Monday, June 8, 2009

Synthesizing seeming contradictions - a tool is not a way of life, but it is

Baptism tools by Lars Plougmann used under a Creative Commons License

I'm working on something behind the scenes (which is why my weekly Empoprise-BI News has a "behind the scenes" section, by the way) which includes the possible use of the phrase "a tool is not a way of life." I'm trying to distill something that I've effectively said in previous posts in this blog and elsewhere. For example, here's how I said it on June 3 (even if I spelled it incorrectly):

I can cite all sorts of software industry examples in which software was robust enough to handle a new use case that the software developers never envisioned. In some cases, the software developers reacted negatively, stating that "our software was not intended for that [purpose]." In other cases, the software developers reacted positively, and their software reached dizzying heights of success that they never envisioned.

In longhand form, I'm trying to say that something like Twitter is not a solution, but is a tool that helps you reach some other solution (increasing brand awareness, selling fluffy bunnies, what have you). And if you are a tool developer who believes that your tool can only be used in one way, you're wrong. I will use your tool as I please; don't tell me how I can or cannot use it.

Or, a tool is not a way of life.

Now whenever I want to formally adopt a word or phrase for some purpose, I always conduct a web search first to make sure that I'm not stepping on someone else's toes. And therefore I have determined that, according to Google, I am the first person to use the quoted phrase "a tool is not a way of life."

But someone has used a similar phrase. In my search, I found a FastCompany article with the title Social Media is Not a Marketing Tool; It Is a Way of Life.

Are Jacob Morgan and I in complete disagreement? Not necessarily. Here's a bit of the background behind his statement.

Marketers are getting so excited over the emergence of this new marketing tool (or medium) known as social media. All marketers have to do is join Youtube, Digg, and Twitter; add a bunch of friends, and start shoveling content at them…right?

Morgan then goes on to say:

Wrong, on several accounts; first, social media is not a marketing “tool” at all; it is a way of life.

What does he mean by this?

So what is all this mumbo jumbo about social media being a way of life? Well social media profiles are extensions of physical people. Profiles are designed so that you can learn about a person based on the information they have filled out. When people are not out and about, they are online interacting with one another through Twitter, Facebook, blogs, etc. Your social media profile IS YOU.

In essence, Morgan is trumpeting the virtues of relationship marketing, and stating that you can't really market to someone unless you know the person. Now this is not universally true; if I'm at the Epicenter and want to get a hot dog, I don't necessarily need to know who the woman at the grill has befriended, or what she had for breakfast (although if she had her hot dog for breakfast, I'd take it as a good sign). But for more substantial purchases, you're either going to want to establish a relationship with the seller, or you're going to want to get guidance from either experts or the crowd.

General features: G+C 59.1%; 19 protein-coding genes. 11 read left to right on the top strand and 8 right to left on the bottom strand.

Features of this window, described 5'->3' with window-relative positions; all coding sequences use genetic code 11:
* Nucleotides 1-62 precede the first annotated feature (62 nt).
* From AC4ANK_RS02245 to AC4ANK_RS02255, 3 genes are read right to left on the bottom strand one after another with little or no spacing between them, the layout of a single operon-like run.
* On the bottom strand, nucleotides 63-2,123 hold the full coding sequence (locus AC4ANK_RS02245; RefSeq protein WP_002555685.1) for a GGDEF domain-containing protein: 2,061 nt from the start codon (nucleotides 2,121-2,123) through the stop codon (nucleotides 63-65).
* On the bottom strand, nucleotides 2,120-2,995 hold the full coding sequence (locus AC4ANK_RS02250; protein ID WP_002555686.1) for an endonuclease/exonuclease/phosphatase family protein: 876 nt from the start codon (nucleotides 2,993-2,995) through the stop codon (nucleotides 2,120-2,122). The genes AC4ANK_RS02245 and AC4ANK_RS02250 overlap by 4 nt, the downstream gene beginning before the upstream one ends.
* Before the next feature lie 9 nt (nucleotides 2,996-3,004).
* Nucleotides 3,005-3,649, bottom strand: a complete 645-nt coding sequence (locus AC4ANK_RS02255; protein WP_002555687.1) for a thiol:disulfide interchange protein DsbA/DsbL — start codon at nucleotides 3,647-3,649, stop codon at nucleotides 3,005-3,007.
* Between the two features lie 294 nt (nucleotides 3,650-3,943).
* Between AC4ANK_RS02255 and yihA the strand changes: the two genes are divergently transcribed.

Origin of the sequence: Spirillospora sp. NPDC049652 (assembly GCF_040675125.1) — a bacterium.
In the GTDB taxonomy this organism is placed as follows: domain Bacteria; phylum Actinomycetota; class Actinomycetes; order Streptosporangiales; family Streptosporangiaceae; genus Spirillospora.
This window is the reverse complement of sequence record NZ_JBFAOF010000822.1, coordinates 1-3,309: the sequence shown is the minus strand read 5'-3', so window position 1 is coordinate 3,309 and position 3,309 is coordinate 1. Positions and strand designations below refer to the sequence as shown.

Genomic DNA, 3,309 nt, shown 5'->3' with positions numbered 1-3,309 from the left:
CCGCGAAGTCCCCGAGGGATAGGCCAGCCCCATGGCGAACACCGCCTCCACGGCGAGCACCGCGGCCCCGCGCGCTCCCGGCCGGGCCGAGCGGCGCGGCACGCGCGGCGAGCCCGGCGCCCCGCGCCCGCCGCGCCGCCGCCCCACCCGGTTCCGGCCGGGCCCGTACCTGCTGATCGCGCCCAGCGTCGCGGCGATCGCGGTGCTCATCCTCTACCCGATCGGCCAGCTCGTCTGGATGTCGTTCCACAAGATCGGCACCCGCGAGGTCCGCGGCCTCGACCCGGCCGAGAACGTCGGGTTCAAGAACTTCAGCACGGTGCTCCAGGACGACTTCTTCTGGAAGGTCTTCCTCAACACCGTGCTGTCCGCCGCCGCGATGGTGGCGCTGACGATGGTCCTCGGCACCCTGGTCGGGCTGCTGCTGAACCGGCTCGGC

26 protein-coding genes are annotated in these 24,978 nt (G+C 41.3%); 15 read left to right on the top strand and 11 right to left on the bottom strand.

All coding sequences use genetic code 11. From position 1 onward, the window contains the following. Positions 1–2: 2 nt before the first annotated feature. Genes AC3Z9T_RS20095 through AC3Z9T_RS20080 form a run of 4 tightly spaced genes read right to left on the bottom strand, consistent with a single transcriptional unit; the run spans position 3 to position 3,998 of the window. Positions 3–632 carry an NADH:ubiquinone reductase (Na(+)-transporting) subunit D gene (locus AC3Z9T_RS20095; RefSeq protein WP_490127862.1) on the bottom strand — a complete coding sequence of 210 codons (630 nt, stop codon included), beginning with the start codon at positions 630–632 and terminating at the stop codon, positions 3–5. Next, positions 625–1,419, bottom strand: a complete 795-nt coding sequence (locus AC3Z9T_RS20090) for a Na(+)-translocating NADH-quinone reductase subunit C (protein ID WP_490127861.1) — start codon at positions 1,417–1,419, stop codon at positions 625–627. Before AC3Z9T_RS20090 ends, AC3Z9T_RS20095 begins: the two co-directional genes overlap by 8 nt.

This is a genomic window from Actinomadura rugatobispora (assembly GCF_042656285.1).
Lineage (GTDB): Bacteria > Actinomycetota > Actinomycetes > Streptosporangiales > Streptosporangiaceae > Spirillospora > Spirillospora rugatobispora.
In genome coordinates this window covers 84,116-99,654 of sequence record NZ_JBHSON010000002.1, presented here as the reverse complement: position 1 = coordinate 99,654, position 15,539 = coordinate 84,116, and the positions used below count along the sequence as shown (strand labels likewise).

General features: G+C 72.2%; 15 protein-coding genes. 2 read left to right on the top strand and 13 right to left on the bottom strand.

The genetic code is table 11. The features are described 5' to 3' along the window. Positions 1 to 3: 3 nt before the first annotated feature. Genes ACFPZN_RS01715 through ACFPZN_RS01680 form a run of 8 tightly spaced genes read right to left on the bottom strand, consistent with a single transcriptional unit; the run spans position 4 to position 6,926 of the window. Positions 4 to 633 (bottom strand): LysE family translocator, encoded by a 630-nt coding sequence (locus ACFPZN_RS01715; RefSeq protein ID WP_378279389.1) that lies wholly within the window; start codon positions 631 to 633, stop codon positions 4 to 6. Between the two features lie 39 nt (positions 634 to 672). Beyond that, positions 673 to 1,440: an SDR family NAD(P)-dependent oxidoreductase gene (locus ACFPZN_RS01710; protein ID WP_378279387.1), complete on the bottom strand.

So with some little exceptions, Jacob Morgan is right. Social media will often yield better results if you use it to build relationships than if you use it as a megaphone.

However, there are again exceptions to this rule - spam is an ugly thing and people hate it and decry it, but you have to admit that spam is a cost-effective way to do business. If it weren't a cost-effective way to do business, there would be no spammers. SOMEONE is buying this stuff, so even though spamming is the "wrong" way to do works!

And it should also be noted that Morgan's article only addresses a limited topic. He addresses how to use social media effectively, and how to build relationships, but he doesn't address WHY you want to market and build relationships. What do you want to sell? Those questions need to be answered long BEFORE you set up your Corporate Rules of Twitter Engagement, because it may turn out that building relationships via social media is the exact wrong way to market whatever it is you want to market.

Take my Epicenter example; if the Rancho Cucamonga Quakes hired someone from Zappos, and the ex-Zappos person declared, "Social media is a way of life, and therefore all food service personnel need to get Twitter accounts," the new hire would probably get hit over the head with a baseball bat.

So, while social media is a way of life (sometimes), a tool is not a way of life (ever).

Hope this helps.

Postscript regarding religious issues - depending on how you're reading this post, you may have seen the Lars Plougmann picture with which I started the post, a picture entitled "Baptism tools." Theologically, it should be noted that in most if not all traditions, the only material item that makes any difference in a Christian baptism is the water. Perhaps the SIZE of the item containing the water may matter, but in effect that is only a commentary on the amount of water that is used. You can make your baptism goblet/pool out of metal, wood, plastic, or whatever. If you are a swimming pool manufacturer, you cannot attach a prohibition to your pool warranty explicitly saying that your pool cannot be used for baptisms. (Well, you could try, but you usually won't succeed.)
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